Marc Salem is considered to be one of the foremost authorities on non-verbal communication. A few weeks ago I had a chance to speak with him by phone and ask him some questions about playing poker.
Marc is not a poker player. In fact, he has never learned the game, because he says he has an addictive personality – not that it’s a problem – and he feels that if he were to enter a casino, he might never leave due to the adrenaline rush. But after watching a profile of him on 60 Minutes, I thought he would be a great person to interview for PokerMoments, because of his seemingly uncanny ability to read other people’s minds, a talent that any serious poker player would die to have. To get an idea of Marc’s skills, check out the video on his site. I was amazed!
What follows below are some of Marc’s interesting tips to poker players about how to read peoples’ minds, especically when they are faking. He says that “lies leak out,” and that a person who is faking often exhibits behavior that indicates this.
Marc says that most bluffs – at least by beginners – are done with a sense of overconfidence, an attitude of “I’ll get you now”. He advises that you should be cautious about second guessing yourself when it comes to reading peoples’ tells. He says trust your intuition, not your logic. Trust logic when it comes to things like money management and strategy.
Here are some of the behavioral signs that Marc says may indicate that a person is faking.
1. Tightening up around the eyes.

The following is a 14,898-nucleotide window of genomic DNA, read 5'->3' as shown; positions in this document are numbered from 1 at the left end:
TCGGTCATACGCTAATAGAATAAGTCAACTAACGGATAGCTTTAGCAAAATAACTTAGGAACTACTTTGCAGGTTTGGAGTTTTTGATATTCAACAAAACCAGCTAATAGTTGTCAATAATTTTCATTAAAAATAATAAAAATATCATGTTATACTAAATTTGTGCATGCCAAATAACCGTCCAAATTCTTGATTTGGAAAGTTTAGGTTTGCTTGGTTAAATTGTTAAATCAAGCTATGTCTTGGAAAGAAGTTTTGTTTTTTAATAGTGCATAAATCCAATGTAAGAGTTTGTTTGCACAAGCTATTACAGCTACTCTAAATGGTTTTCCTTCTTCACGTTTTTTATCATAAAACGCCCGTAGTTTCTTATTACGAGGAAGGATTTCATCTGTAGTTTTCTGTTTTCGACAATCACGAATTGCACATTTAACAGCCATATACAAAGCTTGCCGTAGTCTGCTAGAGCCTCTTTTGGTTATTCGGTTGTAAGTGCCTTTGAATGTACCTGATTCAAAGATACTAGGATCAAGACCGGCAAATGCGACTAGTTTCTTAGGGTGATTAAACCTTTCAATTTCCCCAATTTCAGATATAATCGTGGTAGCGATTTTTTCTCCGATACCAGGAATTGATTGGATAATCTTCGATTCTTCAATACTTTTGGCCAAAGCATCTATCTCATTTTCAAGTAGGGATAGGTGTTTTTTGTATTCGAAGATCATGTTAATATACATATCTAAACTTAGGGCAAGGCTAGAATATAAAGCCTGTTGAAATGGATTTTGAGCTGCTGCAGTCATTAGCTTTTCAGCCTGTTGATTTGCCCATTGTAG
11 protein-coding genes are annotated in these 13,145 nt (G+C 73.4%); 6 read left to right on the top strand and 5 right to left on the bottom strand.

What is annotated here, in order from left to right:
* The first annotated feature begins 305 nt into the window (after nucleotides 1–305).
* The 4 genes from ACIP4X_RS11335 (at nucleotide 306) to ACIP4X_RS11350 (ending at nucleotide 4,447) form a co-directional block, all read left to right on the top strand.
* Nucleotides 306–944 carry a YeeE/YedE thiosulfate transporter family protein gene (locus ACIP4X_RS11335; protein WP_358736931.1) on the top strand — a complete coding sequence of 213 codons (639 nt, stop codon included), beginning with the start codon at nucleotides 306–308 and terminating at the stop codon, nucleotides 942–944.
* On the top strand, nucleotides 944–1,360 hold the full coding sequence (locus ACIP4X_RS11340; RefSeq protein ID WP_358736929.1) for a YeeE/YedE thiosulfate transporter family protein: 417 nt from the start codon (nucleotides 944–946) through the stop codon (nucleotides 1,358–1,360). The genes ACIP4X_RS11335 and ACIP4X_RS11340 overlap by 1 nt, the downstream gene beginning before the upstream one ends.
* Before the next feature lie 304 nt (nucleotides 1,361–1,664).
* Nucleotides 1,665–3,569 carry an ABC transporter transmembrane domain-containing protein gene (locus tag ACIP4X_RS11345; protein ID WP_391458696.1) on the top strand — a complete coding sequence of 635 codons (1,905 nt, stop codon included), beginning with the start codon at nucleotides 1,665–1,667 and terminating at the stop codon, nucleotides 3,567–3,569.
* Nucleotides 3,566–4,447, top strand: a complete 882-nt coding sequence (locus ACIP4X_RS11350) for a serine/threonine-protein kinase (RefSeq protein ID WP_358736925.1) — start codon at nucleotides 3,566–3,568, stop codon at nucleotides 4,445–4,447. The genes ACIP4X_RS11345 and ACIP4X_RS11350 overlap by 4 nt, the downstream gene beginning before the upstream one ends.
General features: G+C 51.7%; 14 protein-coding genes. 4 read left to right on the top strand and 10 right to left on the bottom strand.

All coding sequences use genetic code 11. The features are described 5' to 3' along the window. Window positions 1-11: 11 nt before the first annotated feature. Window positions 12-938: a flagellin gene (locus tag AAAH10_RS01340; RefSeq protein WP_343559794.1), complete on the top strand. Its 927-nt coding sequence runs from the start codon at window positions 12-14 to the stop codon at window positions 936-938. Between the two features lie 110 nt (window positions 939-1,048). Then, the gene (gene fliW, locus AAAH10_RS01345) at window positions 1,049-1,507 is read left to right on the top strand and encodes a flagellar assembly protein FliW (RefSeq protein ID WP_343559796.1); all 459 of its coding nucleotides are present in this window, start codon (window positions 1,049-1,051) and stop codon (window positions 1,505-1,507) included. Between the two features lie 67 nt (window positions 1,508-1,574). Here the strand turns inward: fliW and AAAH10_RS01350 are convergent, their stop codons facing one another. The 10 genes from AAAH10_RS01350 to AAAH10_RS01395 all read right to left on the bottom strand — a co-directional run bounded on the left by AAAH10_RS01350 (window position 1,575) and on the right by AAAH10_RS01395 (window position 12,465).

2. A sense of impatience.
3. Toe tapping or a foot pointing up.
4. Drying of the throat.
5. Touching the face.
6. Preening the hair.
7. Changing of the vocal quality or bodily movement. For example, a person might speak quickly and then slow down or he might whisper and then get loud or he might speak and then point. [Marc says that people normally first point and then speak.]
According to Marc, while breaks in continuity of behavior suggest that something is abnormal, that the person is faking, you can’t tell whether the person has a good or a bad hand.
Marc also told me that you have an advantage when you’re playing poker at home, and that there are ways to increase this advantage. For example, he says that you should eat before you play, but not too many carbs. And that while you play you should sit in a stiff chair and give your opponents soft plush chairs that are as close to the wall as possible. Marc points out that by giving your opponents soft plush chairs, you make them feel like they’re seven year olds, with no authority. And when you make the other players sit as close to the wall as possible, they feel like they’re “up against the wall”. This makes them as uncomfortable as possible, and gives you an authoritative presence in a position to dominate.
Thanks Marc for the great interview!